A fertilized egg goes through several stages of development but initially is called a zygote. The next stages of development are blastocyst, embryo and fetus.
It takes between three and five days for the zygote to traverse the fallopian tubes into the uterus, where it develops into a blastocyst. The blastocyst, little more than a congregation of cells, implants in the uterine wall, where the amniotic sac grows. The embryo stage follows where the body takes form and internal organs begin to develop. Eight weeks after fertilization, the embryo is developed enough to be considered a fetus. During this final stage, the bodily components that formed as an embryo continue to mature until delivery.Learn More
Egg cells are considerably larger than sperm cells because they carry the cytoplasm and organelles necessary for cell division and growth to begin, while sperm cells are basically a cell nucleus and a tail. Because the sole purpose of the sperm is to carry the father's genetic information to the egg cell so fertilization can occur, small size and superior motility are advantageous.Full Answer >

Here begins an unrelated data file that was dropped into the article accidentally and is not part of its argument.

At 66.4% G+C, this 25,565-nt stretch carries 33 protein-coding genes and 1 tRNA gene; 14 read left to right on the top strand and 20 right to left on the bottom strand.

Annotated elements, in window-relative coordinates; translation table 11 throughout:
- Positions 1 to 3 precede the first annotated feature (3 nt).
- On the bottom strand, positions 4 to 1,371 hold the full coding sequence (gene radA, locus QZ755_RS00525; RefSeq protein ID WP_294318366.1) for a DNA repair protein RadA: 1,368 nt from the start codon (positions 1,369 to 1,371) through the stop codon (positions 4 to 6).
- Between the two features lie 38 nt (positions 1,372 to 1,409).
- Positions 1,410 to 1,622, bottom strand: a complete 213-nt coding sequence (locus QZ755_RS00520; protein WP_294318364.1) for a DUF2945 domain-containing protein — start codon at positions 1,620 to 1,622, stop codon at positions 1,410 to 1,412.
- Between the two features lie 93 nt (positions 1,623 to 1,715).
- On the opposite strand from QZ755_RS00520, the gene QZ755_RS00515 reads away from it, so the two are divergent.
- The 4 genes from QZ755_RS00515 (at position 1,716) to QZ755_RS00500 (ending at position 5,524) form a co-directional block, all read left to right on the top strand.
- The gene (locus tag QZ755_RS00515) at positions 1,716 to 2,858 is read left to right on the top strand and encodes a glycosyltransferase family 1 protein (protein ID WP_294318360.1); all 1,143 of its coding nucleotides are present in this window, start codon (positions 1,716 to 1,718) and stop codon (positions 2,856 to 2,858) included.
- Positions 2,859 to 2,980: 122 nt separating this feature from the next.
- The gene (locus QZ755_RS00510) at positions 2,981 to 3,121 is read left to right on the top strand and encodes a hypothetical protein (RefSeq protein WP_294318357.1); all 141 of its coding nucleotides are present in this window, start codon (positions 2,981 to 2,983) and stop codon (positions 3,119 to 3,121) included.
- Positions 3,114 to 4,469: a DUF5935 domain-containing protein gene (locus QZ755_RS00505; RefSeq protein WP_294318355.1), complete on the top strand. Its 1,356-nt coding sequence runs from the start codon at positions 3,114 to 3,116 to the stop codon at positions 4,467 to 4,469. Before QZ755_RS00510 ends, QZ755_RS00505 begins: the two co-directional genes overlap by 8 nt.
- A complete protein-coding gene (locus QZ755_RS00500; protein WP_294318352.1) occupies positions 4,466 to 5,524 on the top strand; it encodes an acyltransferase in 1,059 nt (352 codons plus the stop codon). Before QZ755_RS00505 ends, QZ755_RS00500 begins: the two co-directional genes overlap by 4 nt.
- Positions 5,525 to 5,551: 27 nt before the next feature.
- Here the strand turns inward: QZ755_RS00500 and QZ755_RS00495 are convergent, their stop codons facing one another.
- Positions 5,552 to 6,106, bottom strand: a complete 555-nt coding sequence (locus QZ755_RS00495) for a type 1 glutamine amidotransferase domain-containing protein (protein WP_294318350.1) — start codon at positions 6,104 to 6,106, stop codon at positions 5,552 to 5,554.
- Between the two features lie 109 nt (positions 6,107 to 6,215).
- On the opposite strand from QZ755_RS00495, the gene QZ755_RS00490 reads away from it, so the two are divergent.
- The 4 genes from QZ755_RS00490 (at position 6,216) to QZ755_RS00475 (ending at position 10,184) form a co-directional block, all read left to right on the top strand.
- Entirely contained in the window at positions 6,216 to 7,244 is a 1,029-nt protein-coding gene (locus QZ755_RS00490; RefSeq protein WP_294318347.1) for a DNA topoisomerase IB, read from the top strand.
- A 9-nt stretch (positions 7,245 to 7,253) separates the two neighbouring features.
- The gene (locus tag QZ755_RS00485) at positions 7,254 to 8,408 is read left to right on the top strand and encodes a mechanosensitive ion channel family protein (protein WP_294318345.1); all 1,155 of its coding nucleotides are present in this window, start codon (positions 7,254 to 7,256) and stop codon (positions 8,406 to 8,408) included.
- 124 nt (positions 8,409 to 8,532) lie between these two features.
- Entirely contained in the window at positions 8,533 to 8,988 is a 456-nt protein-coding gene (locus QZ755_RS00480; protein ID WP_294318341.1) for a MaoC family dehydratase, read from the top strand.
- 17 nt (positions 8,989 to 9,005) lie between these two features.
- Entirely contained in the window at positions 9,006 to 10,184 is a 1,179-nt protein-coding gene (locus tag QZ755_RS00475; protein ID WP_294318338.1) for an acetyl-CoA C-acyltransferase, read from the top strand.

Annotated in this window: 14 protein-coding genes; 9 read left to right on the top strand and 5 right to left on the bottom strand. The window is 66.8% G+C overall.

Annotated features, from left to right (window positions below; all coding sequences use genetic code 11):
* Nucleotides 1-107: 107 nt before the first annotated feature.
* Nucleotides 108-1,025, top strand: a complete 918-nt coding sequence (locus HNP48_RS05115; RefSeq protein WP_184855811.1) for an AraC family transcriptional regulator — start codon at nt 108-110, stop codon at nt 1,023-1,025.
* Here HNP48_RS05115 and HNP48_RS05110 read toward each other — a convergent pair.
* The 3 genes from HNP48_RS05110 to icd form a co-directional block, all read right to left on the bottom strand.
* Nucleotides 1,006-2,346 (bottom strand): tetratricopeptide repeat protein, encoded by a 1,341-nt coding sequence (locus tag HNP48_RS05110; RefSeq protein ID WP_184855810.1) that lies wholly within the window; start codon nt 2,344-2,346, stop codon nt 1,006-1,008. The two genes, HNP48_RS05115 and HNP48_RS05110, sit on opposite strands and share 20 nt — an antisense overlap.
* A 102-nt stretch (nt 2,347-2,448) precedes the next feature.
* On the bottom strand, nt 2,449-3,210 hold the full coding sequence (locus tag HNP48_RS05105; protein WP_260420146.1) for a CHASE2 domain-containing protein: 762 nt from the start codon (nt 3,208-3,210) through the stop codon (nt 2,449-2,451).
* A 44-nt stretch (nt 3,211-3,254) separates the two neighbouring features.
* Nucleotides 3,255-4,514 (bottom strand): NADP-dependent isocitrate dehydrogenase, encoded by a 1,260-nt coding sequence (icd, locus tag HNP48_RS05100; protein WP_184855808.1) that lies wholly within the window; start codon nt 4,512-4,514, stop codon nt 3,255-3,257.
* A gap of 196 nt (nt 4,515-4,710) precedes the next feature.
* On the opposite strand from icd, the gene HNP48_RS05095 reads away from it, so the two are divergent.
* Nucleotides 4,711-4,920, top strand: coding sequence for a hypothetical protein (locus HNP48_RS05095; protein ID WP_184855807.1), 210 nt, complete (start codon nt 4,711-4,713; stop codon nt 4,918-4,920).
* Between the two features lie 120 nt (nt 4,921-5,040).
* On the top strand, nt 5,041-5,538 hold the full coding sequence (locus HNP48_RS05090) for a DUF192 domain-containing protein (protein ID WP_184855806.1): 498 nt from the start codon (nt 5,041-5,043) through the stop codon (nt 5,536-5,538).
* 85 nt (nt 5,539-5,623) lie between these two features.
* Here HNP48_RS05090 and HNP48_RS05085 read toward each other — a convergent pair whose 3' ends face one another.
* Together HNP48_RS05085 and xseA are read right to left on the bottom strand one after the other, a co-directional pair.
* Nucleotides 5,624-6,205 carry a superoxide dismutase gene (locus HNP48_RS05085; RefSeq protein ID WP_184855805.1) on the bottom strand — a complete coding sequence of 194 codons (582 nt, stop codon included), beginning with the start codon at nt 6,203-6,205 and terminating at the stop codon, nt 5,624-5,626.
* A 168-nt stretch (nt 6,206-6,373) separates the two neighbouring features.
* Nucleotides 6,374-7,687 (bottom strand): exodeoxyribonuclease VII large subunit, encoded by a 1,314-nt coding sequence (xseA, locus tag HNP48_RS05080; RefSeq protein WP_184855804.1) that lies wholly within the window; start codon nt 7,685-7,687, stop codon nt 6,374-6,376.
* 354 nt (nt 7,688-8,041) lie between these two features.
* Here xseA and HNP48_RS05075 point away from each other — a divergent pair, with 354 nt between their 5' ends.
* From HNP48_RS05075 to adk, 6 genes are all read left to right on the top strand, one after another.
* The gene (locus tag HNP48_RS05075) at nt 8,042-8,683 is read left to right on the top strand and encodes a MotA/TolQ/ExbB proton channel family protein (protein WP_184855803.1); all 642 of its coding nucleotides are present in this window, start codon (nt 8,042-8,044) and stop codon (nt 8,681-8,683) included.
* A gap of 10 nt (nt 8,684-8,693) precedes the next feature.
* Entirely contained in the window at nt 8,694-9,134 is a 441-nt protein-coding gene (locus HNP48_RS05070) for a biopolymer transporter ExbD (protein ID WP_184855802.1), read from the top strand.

Symptoms of egg implantation in the uterine wall may include spotting, called implantation bleeding, and cramps, explains the American Pregnancy Association. However, a woman can fail to experience or notice these symptoms and still be pregnant. The symptoms may also have other causes, such as menstruation or an infection.Full Answer >
According to WebMD, during the first trimester of pregnancy, it is normal to experience discharge with an egg-white color containing a mild smell. This discharge is called leukorrhea. The body is responding to hormonal changes as a result of the pregnancy.Full Answer >
A zygote is the result of the union of an ovum (egg cell) and a sperm cell. It remains a zygote until it begins to divide; at that point, the zygote becomes an embryo.Full Answer >